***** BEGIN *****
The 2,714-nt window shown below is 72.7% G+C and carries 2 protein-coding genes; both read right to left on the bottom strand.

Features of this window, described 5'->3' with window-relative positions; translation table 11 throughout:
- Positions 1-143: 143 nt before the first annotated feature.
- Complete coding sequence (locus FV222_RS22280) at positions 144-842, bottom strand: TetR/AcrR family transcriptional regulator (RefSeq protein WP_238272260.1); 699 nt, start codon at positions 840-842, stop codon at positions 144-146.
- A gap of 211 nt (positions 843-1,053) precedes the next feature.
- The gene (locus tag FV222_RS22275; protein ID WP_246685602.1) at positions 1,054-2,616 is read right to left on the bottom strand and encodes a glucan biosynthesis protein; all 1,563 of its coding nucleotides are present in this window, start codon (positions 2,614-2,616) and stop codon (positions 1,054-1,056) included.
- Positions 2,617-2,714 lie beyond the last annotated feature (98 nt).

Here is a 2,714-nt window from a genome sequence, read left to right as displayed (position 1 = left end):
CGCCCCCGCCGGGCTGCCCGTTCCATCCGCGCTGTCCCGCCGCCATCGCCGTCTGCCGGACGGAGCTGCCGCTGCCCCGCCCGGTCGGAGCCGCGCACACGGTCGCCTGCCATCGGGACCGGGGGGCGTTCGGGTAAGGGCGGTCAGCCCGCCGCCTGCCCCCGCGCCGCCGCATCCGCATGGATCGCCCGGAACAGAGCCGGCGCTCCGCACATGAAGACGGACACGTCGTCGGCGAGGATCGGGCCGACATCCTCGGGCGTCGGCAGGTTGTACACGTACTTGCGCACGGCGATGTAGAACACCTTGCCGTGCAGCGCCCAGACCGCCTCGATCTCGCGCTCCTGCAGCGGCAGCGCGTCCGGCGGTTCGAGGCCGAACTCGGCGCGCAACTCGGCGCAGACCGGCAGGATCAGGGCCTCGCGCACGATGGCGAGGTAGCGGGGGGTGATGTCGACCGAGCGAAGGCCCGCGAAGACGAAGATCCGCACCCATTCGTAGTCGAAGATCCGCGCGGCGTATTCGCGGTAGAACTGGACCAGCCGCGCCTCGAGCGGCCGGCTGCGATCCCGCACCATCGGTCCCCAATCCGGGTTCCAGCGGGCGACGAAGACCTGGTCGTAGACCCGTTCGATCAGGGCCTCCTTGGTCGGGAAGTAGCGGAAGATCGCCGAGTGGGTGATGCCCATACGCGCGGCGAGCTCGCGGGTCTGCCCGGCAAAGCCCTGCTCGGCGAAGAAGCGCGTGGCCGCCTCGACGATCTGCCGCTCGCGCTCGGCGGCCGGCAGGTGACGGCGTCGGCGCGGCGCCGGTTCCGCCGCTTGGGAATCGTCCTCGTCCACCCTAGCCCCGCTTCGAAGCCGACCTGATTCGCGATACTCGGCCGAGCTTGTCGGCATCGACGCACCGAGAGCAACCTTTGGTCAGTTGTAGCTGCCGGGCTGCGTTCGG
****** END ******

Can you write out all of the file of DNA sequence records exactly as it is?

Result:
The 2,714-nt window shown below is 72.7% G+C and carries 2 protein-coding genes; both read right to left on the bottom strand.

Features of this window, described 5'->3' with window-relative positions; translation table 11 throughout:
- Positions 1-143: 143 nt before the first annotated feature.
- Complete coding sequence (locus FV222_RS22280) at positions 144-842, bottom strand: TetR/AcrR family transcriptional regulator (RefSeq protein WP_238272260.1); 699 nt, start codon at positions 840-842, stop codon at positions 144-146.
- A gap of 211 nt (positions 843-1,053) precedes the next feature.
- The gene (locus tag FV222_RS22275; protein ID WP_246685602.1) at positions 1,054-2,616 is read right to left on the bottom strand and encodes a glucan biosynthesis protein; all 1,563 of its coding nucleotides are present in this window, start codon (positions 2,614-2,616) and stop codon (positions 1,054-1,056) included.
- Positions 2,617-2,714 lie beyond the last annotated feature (98 nt).

Here is a 2,714-nt window from a genome sequence, read left to right as displayed (position 1 = left end):
CGCCCCCGCCGGGCTGCCCGTTCCATCCGCGCTGTCCCGCCGCCATCGCCGTCTGCCGGACGGAGCTGCCGCTGCCCCGCCCGGTCGGAGCCGCGCACACGGTCGCCTGCCATCGGGACCGGGGGGCGTTCGGGTAAGGGCGGTCAGCCCGCCGCCTGCCCCCGCGCCGCCGCATCCGCATGGATCGCCCGGAACAGAGCCGGCGCTCCGCACATGAAGACGGACACGTCGTCGGCGAGGATCGGGCCGACATCCTCGGGCGTCGGCAGGTTGTACACGTACTTGCGCACGGCGATGTAGAACACCTTGCCGTGCAGCGCCCAGACCGCCTCGATCTCGCGCTCCTGCAGCGGCAGCGCGTCCGGCGGTTCGAGGCCGAACTCGGCGCGCAACTCGGCGCAGACCGGCAGGATCAGGGCCTCGCGCACGATGGCGAGGTAGCGGGGGGTGATGTCGACCGAGCGAAGGCCCGCGAAGACGAAGATCCGCACCCATTCGTAGTCGAAGATCCGCGCGGCGTATTCGCGGTAGAACTGGACCAGCCGCGCCTCGAGCGGCCGGCTGCGATCCCGCACCATCGGTCCCCAATCCGGGTTCCAGCGGGCGACGAAGACCTGGTCGTAGACCCGTTCGATCAGGGCCTCCTTGGTCGGGAAGTAGCGGAAGATCGCCGAGTGGGTGATGCCCATACGCGCGGCGAGCTCGCGGGTCTGCCCGGCAAAGCCCTGCTCGGCGAAGAAGCGCGTGGCCGCCTCGACGATCTGCCGCTCGCGCTCGGCGGCCGGCAGGTGACGGCGTCGGCGCGGCGCCGGTTCCGCCGCTTGGGAATCGTCCTCGTCCACCCTAGCCCCGCTTCGAAGCCGACCTGATTCGCGATACTCGGCCGAGCTTGTCGGCATCGACGCACCGAGAGCAACCTTTGGTCAGTTGTAGCTGCCGGGCTGCGTTCGG